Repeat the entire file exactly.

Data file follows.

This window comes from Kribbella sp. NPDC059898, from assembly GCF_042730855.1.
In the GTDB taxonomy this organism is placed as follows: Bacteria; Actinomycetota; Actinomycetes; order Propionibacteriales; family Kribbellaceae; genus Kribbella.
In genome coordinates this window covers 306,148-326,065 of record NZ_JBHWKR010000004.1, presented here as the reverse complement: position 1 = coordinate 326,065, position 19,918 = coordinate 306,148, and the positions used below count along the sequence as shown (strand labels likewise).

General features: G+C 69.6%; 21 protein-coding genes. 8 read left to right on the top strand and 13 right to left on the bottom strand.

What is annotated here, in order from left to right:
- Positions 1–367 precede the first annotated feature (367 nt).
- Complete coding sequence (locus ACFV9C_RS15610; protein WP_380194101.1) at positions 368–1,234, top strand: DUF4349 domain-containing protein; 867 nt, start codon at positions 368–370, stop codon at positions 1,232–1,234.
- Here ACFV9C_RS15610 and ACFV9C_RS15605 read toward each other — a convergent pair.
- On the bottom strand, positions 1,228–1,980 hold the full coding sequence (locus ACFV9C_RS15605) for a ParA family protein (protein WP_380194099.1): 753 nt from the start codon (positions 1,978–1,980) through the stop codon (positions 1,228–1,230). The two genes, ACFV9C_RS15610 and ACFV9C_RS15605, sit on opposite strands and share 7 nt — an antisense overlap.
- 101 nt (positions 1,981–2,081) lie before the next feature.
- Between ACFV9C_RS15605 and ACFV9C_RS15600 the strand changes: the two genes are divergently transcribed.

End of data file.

This window comes from Kribbella sp. NPDC059898, from assembly GCF_042730855.1.
In the GTDB taxonomy this organism is placed as follows: Bacteria; Actinomycetota; Actinomycetes; order Propionibacteriales; family Kribbellaceae; genus Kribbella.
In genome coordinates this window covers 306,148-326,065 of record NZ_JBHWKR010000004.1, presented here as the reverse complement: position 1 = coordinate 326,065, position 19,918 = coordinate 306,148, and the positions used below count along the sequence as shown (strand labels likewise).

General features: G+C 69.6%; 21 protein-coding genes. 8 read left to right on the top strand and 13 right to left on the bottom strand.

What is annotated here, in order from left to right:
- Positions 1–367 precede the first annotated feature (367 nt).
- Complete coding sequence (locus ACFV9C_RS15610; protein WP_380194101.1) at positions 368–1,234, top strand: DUF4349 domain-containing protein; 867 nt, start codon at positions 368–370, stop codon at positions 1,232–1,234.
- Here ACFV9C_RS15610 and ACFV9C_RS15605 read toward each other — a convergent pair.
- On the bottom strand, positions 1,228–1,980 hold the full coding sequence (locus ACFV9C_RS15605) for a ParA family protein (protein WP_380194099.1): 753 nt from the start codon (positions 1,978–1,980) through the stop codon (positions 1,228–1,230). The two genes, ACFV9C_RS15610 and ACFV9C_RS15605, sit on opposite strands and share 7 nt — an antisense overlap.
- 101 nt (positions 1,981–2,081) lie before the next feature.
- Between ACFV9C_RS15605 and ACFV9C_RS15600 the strand changes: the two genes are divergently transcribed.